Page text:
Largest group of individuals served were 12-25 years of age.

Female individuals were more likely to access counseling, housing, and mental health services (Centre for Living with Dying; Outpatient; School Outreach; Transitional Housing; Transitional Housing Plus Foster Care, etc.).

Male individuals were more likely to access short-term services, shelter, and probation services (Respite; Drop-In Center; TAY INN; Status Offender Services, Support Enhancement Services, Competency Development Services, etc.).

Mental Health – 722 youth and young adults received mental health received services.

Family Advocacy Services – 100% of the students, whose families were helped, were able to stay in school.

Transitional Housing – Successfully discharged 83% young adults to safe and stable housing.

Safety Net Shelter – 86% success rate of reuniting youth their parents, kin or other stable placement.

Financials

Bill Wilson Center
lock

Unlock financial insights by subscribing to our monthly plan.

Subscribe

Unlock nonprofit financial insights that will help you make more informed decisions. Try our monthly plan today.

  • Analyze a variety of pre-calculated financial metrics
  • Access beautifully interactive analysis and comparison tools
  • Compare nonprofit financials to similar organizations

Want to see how you can enhance your nonprofit research and unlock more insights?
Learn more about GuideStar Pro.

Operations

The people, governance practices, and partners that make the organization tick.

lock

Connect with nonprofit leaders

Subscribe

Build relationships with key people who manage and lead nonprofit organizations with GuideStar Pro. Try a low commitment monthly plan today.

  • Analyze a variety of pre-calculated financial metrics
  • Access beautifully interactive analysis and comparison tools
  • Compare nonprofit financials to similar organizations

Want to see how you can enhance your nonprofit research and unlock more insights? Learn More about GuideStar Pro.

lock

Connect with nonprofit leaders

Subscribe

Build relationships with key people who manage and lead nonprofit organizations with GuideStar Pro. Try a low commitment monthly plan today.

  • Analyze a variety of pre-calculated financial metrics
  • Access beautifully interactive analysis and comparison tools
  • Compare nonprofit financials to similar organizations

Want to see how you can enhance your nonprofit research and unlock more insights? Learn More about GuideStar Pro.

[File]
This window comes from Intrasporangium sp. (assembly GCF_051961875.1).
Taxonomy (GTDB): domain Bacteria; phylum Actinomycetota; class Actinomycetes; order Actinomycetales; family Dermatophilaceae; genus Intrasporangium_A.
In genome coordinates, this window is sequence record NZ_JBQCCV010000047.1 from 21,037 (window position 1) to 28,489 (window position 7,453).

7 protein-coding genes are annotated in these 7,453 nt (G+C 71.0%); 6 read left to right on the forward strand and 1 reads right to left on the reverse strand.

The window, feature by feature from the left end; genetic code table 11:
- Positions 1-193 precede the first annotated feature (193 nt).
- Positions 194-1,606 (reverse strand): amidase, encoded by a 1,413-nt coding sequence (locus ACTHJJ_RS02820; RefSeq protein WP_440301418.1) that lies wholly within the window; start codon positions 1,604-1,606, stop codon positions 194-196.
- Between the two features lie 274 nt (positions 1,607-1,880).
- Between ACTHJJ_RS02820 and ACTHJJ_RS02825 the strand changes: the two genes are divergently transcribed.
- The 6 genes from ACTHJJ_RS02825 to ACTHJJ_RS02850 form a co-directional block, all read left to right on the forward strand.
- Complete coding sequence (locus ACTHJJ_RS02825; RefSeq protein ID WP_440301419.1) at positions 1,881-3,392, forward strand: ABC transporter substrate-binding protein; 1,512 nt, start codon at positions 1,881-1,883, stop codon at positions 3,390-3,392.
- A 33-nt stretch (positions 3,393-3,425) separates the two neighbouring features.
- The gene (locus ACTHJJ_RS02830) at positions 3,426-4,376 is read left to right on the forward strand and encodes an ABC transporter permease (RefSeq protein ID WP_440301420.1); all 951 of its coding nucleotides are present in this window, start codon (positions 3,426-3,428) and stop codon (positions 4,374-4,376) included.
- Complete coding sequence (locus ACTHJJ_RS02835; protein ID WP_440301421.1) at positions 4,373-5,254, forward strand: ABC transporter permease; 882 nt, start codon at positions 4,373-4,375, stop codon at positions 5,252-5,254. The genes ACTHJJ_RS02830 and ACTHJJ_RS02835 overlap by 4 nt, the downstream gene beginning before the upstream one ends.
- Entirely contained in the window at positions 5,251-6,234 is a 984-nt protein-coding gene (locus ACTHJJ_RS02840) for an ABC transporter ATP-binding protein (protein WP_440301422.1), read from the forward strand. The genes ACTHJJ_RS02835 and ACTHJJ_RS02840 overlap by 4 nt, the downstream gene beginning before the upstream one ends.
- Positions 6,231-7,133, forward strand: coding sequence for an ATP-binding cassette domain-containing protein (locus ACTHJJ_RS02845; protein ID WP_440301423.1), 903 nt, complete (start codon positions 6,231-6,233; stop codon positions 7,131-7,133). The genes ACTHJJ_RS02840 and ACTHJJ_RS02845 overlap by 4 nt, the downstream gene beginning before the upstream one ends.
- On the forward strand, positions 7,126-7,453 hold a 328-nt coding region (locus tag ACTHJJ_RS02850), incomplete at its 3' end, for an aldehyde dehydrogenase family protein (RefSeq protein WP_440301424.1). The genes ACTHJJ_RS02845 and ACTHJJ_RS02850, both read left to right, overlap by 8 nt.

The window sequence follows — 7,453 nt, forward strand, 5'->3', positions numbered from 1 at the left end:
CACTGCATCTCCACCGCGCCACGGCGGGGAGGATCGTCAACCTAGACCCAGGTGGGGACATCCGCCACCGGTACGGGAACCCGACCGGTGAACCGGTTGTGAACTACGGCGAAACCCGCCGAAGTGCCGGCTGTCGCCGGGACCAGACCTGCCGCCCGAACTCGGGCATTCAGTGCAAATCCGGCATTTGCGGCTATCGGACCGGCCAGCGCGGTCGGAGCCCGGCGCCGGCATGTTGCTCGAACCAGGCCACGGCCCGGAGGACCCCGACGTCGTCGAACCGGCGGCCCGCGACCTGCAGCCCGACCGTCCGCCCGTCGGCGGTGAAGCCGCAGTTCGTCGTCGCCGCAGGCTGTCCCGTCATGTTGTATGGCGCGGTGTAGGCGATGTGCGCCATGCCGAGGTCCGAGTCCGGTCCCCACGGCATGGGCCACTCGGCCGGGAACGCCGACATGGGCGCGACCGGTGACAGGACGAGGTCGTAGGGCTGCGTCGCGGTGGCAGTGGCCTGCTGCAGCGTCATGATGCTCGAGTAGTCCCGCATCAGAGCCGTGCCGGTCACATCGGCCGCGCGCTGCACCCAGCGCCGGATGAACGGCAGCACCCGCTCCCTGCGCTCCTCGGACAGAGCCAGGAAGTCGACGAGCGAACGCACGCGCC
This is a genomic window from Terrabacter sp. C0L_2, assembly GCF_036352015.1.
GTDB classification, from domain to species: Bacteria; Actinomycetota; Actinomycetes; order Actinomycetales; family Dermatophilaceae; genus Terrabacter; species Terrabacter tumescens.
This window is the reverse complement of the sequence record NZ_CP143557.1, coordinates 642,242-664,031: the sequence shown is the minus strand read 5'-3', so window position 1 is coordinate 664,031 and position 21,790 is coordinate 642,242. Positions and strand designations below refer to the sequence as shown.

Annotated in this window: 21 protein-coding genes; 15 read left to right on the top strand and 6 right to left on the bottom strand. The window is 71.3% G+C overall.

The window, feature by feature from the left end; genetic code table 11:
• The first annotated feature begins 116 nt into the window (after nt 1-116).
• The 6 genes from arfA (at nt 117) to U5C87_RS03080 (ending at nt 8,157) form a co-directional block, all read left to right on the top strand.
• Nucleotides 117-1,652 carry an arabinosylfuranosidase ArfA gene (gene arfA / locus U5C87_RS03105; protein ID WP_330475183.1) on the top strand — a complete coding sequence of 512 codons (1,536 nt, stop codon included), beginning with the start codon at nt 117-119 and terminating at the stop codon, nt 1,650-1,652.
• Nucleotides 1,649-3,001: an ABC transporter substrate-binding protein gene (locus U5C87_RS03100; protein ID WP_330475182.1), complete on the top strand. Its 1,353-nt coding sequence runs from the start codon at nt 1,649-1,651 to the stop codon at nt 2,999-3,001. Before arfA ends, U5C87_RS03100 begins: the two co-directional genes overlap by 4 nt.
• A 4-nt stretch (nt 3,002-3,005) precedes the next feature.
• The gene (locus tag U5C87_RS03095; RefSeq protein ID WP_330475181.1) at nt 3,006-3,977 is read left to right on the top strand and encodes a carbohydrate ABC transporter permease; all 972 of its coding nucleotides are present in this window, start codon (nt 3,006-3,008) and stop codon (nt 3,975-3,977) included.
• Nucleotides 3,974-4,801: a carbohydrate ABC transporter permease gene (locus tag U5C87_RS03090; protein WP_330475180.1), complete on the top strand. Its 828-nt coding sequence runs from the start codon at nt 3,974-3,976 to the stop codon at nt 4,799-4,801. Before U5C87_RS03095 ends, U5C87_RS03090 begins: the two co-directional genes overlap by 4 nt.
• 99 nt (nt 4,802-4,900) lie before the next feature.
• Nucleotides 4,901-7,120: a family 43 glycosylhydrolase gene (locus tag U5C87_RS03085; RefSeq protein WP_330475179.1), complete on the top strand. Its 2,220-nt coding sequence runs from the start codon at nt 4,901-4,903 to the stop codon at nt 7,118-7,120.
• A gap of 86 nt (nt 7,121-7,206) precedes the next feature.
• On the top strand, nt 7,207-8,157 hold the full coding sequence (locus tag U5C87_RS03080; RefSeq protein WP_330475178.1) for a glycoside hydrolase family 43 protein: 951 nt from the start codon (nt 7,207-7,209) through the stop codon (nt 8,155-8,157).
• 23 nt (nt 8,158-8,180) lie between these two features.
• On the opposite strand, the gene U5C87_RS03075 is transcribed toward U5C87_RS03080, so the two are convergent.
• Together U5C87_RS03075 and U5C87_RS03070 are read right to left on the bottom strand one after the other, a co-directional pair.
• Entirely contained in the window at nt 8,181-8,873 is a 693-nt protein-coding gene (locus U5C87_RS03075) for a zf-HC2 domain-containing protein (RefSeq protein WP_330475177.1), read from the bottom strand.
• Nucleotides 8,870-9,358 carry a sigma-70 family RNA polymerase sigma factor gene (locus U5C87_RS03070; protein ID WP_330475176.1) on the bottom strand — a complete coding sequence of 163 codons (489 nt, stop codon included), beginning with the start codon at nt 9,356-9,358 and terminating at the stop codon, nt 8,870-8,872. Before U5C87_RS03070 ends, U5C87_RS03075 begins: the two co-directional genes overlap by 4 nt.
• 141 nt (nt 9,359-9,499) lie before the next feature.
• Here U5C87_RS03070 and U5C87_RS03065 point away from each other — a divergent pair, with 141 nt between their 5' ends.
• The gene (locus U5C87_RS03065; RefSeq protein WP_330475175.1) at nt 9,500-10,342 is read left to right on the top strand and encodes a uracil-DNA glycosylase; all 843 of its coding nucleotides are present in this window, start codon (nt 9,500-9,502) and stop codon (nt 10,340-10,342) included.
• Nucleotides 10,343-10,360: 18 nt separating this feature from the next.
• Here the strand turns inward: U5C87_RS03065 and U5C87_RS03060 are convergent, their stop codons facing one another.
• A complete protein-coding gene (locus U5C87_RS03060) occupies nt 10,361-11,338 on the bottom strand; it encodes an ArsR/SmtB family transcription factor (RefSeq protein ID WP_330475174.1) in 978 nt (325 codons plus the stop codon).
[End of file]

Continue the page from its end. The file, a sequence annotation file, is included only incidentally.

Bill Wilson Center

Board of directors
as of 3/22/2021
SOURCE: Self-reported by organization
Board co-chair

Mr. Ron Ricci

Cisco

Term: 2016 -


Board co-chair

Helen Grays Jones

Meriwest Credit Union

Term: 2020 -

Elaine Burns

Merritt College

Alex Wilson

George Delucchi

Delucchi, Hawn & Company

Mark Weiner

Versa Networks

Cynthia O'Leary

Intero Real Estate Services

Ron Ricci

Cisco (retired)

Karen Guldan

Trimble

Helen Grays Jones

Meriwest Credit Union

Tracy Hanson

Adobe (retired)

Pedro Murillo

Deborah Stanley

Sparky Harlan

Bill Wilson Center

Samantha Hernandez

Erika Gasaway

Hopkins & Carley

Micael Estremera

Santa Clara County District Attorney's Office

Board leadership practices

SOURCE: Self-reported by organization

GuideStar worked with BoardSource, the national leader in nonprofit board leadership and governance, to create this section.

  • Board orientation and education
    Does the board conduct a formal orientation for new board members and require all board members to sign a written agreement regarding their roles, responsibilities, and expectations? No
  • CEO oversight
    Has the board conducted a formal, written assessment of the chief executive within the past year ? No
  • Ethics and transparency
    Have the board and senior staff reviewed the conflict-of-interest policy and completed and signed disclosure statements in the past year? No
  • Board composition
    Does the board ensure an inclusive board member recruitment process that results in diversity of thought and leadership? No
  • Board performance
    Has the board conducted a formal, written self-assessment of its performance within the past three years? No

Organizational demographics

SOURCE: Self-reported; last updated 03/22/2021

Who works and leads organizations that serve our diverse communities? GuideStar partnered on this section with CHANGE Philanthropy and Equity in the Center.

Leadership

The organization's leader identifies as:

Race & ethnicity
White/Caucasian/European
Sexual orientation
Decline to state
Disability status
Decline to state

Race & ethnicity

Gender identity

 

Sexual orientation

No data

Disability

No data